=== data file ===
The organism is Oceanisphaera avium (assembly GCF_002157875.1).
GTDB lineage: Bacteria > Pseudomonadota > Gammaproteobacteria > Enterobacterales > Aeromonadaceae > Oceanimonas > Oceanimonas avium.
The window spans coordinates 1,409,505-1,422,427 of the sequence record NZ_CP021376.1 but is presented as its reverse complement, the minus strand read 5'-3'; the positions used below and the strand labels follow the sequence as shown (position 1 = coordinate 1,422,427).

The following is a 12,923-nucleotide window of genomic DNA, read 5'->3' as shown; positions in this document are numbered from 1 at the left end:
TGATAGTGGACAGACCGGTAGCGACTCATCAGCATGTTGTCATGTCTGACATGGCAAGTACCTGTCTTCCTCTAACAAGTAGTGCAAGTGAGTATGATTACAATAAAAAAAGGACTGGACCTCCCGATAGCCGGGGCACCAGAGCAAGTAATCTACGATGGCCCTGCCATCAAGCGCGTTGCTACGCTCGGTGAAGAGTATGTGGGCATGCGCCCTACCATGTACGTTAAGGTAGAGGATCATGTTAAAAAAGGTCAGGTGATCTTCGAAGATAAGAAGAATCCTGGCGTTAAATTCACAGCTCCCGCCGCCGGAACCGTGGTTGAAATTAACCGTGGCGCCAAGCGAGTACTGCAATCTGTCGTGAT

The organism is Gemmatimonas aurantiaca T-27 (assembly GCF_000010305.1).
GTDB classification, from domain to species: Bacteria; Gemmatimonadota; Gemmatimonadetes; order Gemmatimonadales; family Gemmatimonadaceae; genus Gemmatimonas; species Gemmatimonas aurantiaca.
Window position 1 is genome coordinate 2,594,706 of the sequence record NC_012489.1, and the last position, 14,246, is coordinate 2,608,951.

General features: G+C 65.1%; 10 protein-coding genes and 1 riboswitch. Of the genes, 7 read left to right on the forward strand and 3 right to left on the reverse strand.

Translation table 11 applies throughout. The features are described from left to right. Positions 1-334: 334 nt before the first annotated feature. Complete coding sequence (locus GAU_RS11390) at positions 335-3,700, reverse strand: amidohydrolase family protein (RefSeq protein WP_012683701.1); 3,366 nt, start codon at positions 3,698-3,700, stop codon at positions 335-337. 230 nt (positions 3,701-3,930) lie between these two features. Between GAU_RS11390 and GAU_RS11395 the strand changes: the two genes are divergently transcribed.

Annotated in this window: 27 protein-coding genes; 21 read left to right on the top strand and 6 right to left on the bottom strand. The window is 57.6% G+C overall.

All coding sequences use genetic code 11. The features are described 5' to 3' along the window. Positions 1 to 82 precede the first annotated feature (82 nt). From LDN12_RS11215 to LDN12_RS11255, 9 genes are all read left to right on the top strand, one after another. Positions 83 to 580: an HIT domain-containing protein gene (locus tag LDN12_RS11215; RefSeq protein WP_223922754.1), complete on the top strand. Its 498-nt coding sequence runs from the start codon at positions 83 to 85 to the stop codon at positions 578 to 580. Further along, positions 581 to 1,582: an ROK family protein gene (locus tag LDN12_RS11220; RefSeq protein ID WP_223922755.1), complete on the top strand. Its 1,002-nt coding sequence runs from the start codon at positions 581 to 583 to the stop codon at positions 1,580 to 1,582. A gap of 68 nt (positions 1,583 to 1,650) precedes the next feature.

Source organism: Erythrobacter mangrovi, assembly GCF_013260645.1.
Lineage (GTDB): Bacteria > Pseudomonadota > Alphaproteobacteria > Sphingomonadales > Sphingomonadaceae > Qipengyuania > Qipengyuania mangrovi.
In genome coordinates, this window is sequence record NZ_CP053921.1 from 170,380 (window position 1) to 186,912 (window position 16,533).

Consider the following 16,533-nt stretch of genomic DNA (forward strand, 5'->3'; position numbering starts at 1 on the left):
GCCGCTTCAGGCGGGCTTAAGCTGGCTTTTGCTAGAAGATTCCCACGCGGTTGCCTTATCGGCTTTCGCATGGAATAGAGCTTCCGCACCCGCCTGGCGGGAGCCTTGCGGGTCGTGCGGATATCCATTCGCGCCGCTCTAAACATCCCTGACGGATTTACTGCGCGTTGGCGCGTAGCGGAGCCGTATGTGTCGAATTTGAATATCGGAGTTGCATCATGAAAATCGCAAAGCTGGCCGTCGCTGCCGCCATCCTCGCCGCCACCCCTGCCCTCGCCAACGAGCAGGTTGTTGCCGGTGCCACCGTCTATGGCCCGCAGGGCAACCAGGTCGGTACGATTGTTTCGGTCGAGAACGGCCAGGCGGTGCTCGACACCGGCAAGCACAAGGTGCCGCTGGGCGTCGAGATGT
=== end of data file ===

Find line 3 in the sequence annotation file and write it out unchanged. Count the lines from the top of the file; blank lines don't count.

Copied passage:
The window spans coordinates 1,409,505-1,422,427 of the sequence record NZ_CP021376.1 but is presented as its reverse complement, the minus strand read 5'-3'; the positions used below and the strand labels follow the sequence as shown (position 1 = coordinate 1,422,427).